I was visiting a friend’s airplane hangar recently when we were suddenly aware of a louder than normal plane approaching on the ramp. We looked outside and were treated to the arrival of a beautiful Waco biplane, possibly the nicest airplane I have ever seen. With its impeccable paint job, it turned and stopped in front of the hangar.
This is the original photo, reduced in resolution for this blog.
The pilot got out and walked to the adjacent hangar, while I snapped a few photos with my iPhone 4s. The sky was slightly overcast, making the light very nice, and the resulting photos are surprisingly good.
I have been teaching digital photography for several years now, and one of my assignments to my students is a masking assignment. I thought this might make a good one because the plane was photographed in front of an unimpressive steel building, yet it’s worth separating from its background to make the photo nicer. It also has criss-crossing cables from one wing to the other, and cables are a nightmare to keep in a mask while maintaining realism.
This is my final mask. It’s final until I open it again and obsessively correct it more than I have already corrected it several times, most recently August 3, 2103.
So, I started masking it myself, a test of how long it would take and how well I could do it. I used a number of tricks of the trade. I started by copying one channel, green, and adjusting its tonality with the Levels tool to make a starting mask of the plane. Then I used the brush tool to correct large sections of the interior of the body, then I started on the hard work of drawing the mask.
In this close-up you can see that the windshield areas are masked in gray, which lets part of the background through, making them look more realistic.
I also used the ellipse marquee tool to select the tires, where they cannot be seen clearly in the photo. I drew the ellipse as the tire should be, and then I drew my mask up against the selection. I did this a couple of times before I was satisfied with the shape.
To get the wheel covers, I used Photoshop’s pen tool to make smooth, flowing lines that followed the parts on the plane as accurately as I could. This works much better than attempting to do this with the brush, or any other of Photoshop’s tools. But, it’s easy for me because I am a longtime Illustrator user also, and the pen tool is very familiar.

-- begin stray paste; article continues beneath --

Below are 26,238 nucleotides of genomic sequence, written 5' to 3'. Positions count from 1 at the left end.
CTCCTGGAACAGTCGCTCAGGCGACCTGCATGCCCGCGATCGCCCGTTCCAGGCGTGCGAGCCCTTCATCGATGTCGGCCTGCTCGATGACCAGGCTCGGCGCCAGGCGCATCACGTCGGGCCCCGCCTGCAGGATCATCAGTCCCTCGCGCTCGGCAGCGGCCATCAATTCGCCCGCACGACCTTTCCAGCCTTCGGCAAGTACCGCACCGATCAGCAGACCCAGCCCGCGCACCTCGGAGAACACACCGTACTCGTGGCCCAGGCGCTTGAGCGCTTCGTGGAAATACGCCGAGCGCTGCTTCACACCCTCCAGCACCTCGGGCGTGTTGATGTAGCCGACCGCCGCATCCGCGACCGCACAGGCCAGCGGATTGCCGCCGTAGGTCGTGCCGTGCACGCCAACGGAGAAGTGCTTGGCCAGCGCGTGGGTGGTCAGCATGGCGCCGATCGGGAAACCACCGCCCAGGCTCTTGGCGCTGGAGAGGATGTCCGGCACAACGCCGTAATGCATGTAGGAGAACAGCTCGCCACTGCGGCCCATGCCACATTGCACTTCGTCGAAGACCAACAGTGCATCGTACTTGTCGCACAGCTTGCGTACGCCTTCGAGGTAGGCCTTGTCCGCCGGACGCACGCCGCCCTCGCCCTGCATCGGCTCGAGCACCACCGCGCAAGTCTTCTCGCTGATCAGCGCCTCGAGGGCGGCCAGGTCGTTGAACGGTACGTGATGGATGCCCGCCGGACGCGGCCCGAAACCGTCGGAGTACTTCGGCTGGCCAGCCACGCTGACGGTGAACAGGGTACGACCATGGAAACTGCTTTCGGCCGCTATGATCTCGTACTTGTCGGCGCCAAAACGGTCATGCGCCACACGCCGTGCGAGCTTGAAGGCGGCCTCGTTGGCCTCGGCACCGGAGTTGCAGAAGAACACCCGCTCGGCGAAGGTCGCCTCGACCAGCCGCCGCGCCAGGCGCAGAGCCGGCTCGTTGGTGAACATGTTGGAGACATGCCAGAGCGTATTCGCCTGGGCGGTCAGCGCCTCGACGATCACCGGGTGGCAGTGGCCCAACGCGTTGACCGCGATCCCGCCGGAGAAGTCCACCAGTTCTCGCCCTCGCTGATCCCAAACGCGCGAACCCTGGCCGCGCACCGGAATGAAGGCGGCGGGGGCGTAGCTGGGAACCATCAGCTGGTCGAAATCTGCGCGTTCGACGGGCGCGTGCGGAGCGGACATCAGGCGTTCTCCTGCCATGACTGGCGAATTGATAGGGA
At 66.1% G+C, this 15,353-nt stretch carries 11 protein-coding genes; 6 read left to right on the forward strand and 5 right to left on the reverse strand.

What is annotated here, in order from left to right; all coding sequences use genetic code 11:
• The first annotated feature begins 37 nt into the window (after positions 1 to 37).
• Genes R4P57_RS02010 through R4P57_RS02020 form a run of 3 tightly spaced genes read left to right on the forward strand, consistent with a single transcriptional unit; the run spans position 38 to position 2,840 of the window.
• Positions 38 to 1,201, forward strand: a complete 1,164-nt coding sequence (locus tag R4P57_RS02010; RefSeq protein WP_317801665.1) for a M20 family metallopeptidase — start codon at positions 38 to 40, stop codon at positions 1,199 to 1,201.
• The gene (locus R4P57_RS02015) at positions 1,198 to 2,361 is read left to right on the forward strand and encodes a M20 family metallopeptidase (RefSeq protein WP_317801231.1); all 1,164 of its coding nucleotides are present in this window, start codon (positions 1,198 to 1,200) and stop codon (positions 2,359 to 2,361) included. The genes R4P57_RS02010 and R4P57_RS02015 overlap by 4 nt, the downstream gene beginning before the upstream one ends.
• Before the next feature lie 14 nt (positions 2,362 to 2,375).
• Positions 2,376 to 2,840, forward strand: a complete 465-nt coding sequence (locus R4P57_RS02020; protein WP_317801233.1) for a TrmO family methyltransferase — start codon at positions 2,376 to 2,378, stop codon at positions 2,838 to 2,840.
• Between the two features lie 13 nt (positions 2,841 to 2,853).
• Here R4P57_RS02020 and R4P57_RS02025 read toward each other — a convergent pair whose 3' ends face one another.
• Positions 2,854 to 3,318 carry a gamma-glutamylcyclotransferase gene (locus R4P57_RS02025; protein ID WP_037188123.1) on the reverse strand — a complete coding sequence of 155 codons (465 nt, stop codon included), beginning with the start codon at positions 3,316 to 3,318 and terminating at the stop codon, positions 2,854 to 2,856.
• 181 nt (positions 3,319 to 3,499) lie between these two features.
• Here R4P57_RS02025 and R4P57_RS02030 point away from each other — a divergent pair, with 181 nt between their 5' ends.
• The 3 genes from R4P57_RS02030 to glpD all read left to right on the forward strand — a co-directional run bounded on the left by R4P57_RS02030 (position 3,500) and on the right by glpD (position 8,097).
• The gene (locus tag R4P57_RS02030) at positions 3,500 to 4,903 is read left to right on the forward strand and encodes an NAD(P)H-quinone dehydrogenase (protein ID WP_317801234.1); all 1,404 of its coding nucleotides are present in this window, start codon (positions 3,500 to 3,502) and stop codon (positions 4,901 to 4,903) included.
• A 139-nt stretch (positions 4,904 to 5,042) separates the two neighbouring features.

In the end I have a mask of which I can be proud. It features mostly hard edges, though I adjusted hardness on the wing top, and the rear edge of the rudder to help make the light on those surfaces roll around the edge a bit. I didn’t want my mask to act like a cookie cutter, with edges so hard they make the plane look unrealistic.
In the final photo I can drop any background behind the plane that I want. Click on the image to see it at higher resolution (updated 8-3-13).
For the windshield areas, I drew the mask, then changed its value to gray so that some of the background shows through, but I didn’t like the background, so I put in a new one to remove the hangar details behind the plane. I also took some liberties with the sheet metal on the edge of the wheel strut. There I over-painted the reflections on the original with some nondescript colors I chose from the plane itself.
It took me a long time: over one hour to perfect (and I am sure I can perfect it some more). Will I be using this as a class project? I fear that it is too time-consuming to use for my class, but I will keep it for a workshop I will be teaching down the line.